Where a European national commits a crime in the UK and is sentenced to a term of imprisonment, they will often be subject to deportation proceedings. The protections afforded to them (and to British nationals who commit crime in European countries) are contained within a European Directive (2004/38/EC of 29 April 2004), and brought into domestic law by the Immigration (European Economic Area) Regulations 2016. We consider the protections afforded to European nationals against expulsion from the UK, the circumstances in which the protection can be invoked (and, arguably, lost), and consider the future of deportation law for European nationals if and when the UK leaves the Union. European rules…

23rd August 2017 By Nick Nason

Operation Nexus police/immigration joint working unsuccessfully challenged in High Court

In The Centre for Advice On Individual Rights In Europe v The Secretary of State for the Home Department & Anor [2017] EWHC 1878 (Admin) (21 July 2017) the excellent AIRE centre brought a challenge to the way Operation Nexus operates in respect of European and EEA nationals. Operation Nexus has been covered previously by Free Movement, most recently reporting on the belated released of guidance, with calls for both evidence and funding for this recent challenge publicised via the blog. What is Nexus? As detailed in previous writing on the subject, and as set out in this judgment [6] Operation Nexus has three strands or elements; only the first…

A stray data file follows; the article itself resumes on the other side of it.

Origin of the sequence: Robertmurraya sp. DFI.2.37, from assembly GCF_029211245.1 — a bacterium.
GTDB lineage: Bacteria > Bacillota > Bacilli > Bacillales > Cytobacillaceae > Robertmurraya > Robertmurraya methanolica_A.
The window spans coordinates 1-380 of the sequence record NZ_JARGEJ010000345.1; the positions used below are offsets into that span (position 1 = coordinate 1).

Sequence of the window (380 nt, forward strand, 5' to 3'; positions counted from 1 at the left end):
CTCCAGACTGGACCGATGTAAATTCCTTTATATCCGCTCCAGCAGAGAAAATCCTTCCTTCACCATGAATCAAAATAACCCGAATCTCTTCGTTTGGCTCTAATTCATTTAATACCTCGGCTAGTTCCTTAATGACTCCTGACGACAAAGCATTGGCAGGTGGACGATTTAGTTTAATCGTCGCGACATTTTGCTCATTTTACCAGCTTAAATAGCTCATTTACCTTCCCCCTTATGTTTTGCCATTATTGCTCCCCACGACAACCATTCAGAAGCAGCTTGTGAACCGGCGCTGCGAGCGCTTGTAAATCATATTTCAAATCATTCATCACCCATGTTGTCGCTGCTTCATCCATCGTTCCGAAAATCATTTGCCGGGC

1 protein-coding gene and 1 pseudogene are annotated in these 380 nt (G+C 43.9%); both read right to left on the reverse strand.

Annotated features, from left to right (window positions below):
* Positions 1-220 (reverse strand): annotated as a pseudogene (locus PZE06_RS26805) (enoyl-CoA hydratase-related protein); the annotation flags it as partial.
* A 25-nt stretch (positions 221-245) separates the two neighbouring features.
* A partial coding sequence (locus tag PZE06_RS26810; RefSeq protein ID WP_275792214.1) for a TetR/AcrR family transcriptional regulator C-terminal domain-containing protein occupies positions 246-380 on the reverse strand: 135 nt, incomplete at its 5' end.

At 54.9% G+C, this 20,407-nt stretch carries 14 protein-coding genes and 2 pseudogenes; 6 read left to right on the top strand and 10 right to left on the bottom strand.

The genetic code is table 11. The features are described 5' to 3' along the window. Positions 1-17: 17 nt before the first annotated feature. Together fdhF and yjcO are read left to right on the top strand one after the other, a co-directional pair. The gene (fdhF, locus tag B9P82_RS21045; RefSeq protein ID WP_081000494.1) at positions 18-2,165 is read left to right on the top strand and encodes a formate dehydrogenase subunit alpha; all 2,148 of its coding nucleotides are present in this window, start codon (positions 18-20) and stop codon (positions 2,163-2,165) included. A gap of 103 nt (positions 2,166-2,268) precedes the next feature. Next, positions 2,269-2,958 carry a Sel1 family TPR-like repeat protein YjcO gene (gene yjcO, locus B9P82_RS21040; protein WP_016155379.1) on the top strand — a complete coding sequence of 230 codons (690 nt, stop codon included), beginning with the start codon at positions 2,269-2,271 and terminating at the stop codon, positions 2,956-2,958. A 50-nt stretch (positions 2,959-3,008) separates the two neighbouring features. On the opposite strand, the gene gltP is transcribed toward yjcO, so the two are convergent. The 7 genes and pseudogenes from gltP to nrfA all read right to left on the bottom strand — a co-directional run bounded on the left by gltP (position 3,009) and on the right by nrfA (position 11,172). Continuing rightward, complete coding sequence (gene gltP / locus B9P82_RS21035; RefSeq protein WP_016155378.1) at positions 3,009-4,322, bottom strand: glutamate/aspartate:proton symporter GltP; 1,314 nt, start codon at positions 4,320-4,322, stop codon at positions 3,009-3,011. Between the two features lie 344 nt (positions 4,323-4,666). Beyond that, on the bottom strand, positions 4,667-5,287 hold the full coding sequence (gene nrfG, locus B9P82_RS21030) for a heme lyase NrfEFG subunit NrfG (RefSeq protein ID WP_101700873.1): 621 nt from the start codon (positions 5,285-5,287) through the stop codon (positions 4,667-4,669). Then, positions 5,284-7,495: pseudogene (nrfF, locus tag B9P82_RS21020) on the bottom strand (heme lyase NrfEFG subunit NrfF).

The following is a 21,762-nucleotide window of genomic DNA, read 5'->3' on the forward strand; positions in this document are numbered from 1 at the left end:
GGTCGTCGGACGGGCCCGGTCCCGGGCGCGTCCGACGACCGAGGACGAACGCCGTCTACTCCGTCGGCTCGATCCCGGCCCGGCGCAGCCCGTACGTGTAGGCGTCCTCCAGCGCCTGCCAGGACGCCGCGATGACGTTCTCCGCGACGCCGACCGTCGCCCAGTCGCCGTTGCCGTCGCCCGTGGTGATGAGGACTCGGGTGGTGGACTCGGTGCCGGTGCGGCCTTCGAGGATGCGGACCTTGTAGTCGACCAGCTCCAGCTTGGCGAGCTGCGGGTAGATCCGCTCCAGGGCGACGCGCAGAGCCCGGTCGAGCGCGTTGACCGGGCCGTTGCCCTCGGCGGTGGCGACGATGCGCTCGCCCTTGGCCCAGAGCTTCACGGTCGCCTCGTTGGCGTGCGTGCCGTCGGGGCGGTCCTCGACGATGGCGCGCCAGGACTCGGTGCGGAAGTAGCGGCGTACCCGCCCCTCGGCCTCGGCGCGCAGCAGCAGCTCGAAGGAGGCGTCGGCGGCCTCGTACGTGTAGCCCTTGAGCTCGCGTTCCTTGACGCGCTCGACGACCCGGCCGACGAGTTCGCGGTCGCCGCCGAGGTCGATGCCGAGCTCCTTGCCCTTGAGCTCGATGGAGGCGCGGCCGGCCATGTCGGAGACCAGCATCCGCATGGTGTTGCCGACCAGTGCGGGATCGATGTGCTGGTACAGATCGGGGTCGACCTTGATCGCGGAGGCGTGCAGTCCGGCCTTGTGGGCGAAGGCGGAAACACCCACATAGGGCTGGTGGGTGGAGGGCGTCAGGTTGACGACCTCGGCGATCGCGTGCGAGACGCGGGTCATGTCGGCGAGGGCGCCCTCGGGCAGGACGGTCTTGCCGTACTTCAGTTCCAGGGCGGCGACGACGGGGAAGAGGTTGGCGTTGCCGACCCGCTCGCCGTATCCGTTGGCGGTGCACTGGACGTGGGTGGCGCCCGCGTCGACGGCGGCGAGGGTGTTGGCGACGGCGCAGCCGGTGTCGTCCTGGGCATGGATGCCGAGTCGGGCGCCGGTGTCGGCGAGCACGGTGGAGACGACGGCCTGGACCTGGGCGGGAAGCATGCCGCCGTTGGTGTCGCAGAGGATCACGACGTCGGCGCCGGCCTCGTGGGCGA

10th August 2017 By Nick Nason

Court of Appeal reiterates effect of orders in the family courts on deportation decisions

The Court of Appeal in GD (Ghana) [2017] EWCA Civ 1126 explained once again what effect residence orders granted by a Family Court have on immigration matters, and criticised both representatives in the First-Tier Tribunal for failing to put the relevant law to the Tribunal. The ‘residence order’ regime has now been replaced with ‘child arrangement orders’ by the Children and Families Act 2014, but this does not change the effect of family proceedings on immigration proceedings. Residence orders are made by a Family Court and determine with whom a child subject to the order will live, and will usually last until the child is 16 years of age. A decision-maker…

8th August 2017 By Paul Erdunast

Court of Appeal considers revocation of deportation order where deportee returns early in breach of the order